Our next stop was C.M. Seubott Memorials to see what they could tell me about the 1963 purchase of the Dempsey-Owen stone.

Memorial companies are often good sources of family history information, and Seubott was no exception.

“Yes, the stone was purchased on May 15, 1963, and delivered to the cemetery on May 23,” a staff member confirmed. “Paid for by Charlotte Wilson, 520 South 8th Street, Springfield, Illinois.”

Really? Another surprise.

Aunt Charlotte (maiden name Owen) was another of my grandmother’s sisters. I made a note to call my Dad when I got home to see what he knew about this mystery. Then we headed to our next stop — St. Martin Roman Catholic Church.

To be continued. Please stop back.

© 2017 Molly Charboneau. All rights reserved.

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New Year’s Eve 1937: My grandparents in Times Square

I hold a special place in my heart for my ancestors who have spent some time in New York City — my chosen home town — either as residents or visitors. So imagine my delight to discover that my paternal grandparents spent New Year’s Eve 1937 amid throngs of revelers in Times Square.

http://www.loc.gov/pictures/item/2006677804/
Times Square north at night. (1934) My paternal grandparents, Molly and Ray Charboneau, were among the throngs of revelers who gathered here on New Year’s Eve 1937. Photo: Library of Congress

This bit of family news came from entries in the diary of my paternal grandmother — Mary (Owen) Charboneau — describing her 1937-38 holiday trip to New York City with my grandfather Ray.

Throughout the year, my paternal grandparents lived way upstate in sparsely populated Otter Lake, Oneida County, New York.

They operated the Otter Lake Hotel, which bustled with tourists during the warmer months. My grandfather also drove the local school bus during the school year to help make ends meet.

But when winter arrived in the Adirondack foothills, and schools were on break, Ray and Molly (as she was known) had a chance to get away — which is just what they did 79 years ago this week.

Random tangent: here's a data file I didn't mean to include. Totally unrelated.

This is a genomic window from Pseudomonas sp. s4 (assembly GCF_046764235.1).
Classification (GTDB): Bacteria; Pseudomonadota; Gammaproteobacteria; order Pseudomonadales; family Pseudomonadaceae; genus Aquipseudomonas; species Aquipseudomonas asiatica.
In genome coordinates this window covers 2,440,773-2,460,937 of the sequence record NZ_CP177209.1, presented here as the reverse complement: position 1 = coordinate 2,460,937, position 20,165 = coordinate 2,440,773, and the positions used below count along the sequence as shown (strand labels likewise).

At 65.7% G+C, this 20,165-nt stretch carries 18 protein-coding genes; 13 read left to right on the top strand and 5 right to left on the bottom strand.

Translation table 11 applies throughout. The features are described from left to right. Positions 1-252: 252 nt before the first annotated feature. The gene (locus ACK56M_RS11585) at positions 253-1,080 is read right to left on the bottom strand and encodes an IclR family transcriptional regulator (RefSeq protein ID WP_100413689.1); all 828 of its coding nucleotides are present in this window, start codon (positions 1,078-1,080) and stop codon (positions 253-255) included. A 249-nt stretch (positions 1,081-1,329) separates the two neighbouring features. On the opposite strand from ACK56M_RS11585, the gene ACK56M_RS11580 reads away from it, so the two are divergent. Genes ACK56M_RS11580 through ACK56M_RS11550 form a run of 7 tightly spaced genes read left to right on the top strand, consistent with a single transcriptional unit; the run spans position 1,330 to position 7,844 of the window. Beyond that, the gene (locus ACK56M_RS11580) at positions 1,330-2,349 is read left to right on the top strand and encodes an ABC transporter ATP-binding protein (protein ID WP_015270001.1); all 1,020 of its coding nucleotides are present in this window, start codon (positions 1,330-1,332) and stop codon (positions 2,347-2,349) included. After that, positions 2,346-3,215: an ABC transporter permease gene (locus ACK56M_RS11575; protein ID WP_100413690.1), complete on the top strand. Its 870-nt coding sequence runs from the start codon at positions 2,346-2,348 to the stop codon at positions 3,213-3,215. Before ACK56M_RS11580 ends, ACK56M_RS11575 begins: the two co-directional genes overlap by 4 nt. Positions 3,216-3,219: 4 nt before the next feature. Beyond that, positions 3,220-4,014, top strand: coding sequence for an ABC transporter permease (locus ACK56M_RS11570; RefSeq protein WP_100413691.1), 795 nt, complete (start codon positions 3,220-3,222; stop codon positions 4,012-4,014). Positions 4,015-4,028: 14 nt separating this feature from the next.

A 1937 holiday journey

According to my grandmother’s diary, she and my grandfather left Otter Lake for New York City on 29 Dec. 1937 — which meant they arrived in the city just one week after the Lincoln Tunnel opened to traffic.

Dec. 29, 1937: Left Otter lake for N.Y. Drove to Utica and then took train. Nice weather. No snow. Arrived N.Y. 6:30 pm.

They likely stayed with my grandmother’s sister, Katherine (Owen) Negri — known in our family as Aunt Kate. She always rolled out the welcome mat for relatives, according to various family members who had stayed at her West 78th Street apartment.

I’m sure Aunt Kate, a long-time Manhattan resident, advised my grandparents on what sights to see — because my grandmother cataloged a busy itinerary.

Dec. 30, 1937: Went to Radio City & Music Hall. Very beautiful. N.B.C. very interesting. I like New York.

Dec. 31, 1937: Down-town to see the stores in N.Y. Times Square at night to see Old Year out. What a mob! Never again.

I had to laugh at her mixed review of the huge metropolis, because New York City is exactly that way — much to love and a sparkling jewel at holiday time, but be prepared for the crowds!

A museum, a show and dinner with friends

Nevertheless, my grandparents continued undaunted through two more days of touring  — jamming as much as they could into their brief time in the city before returning to their routines back home.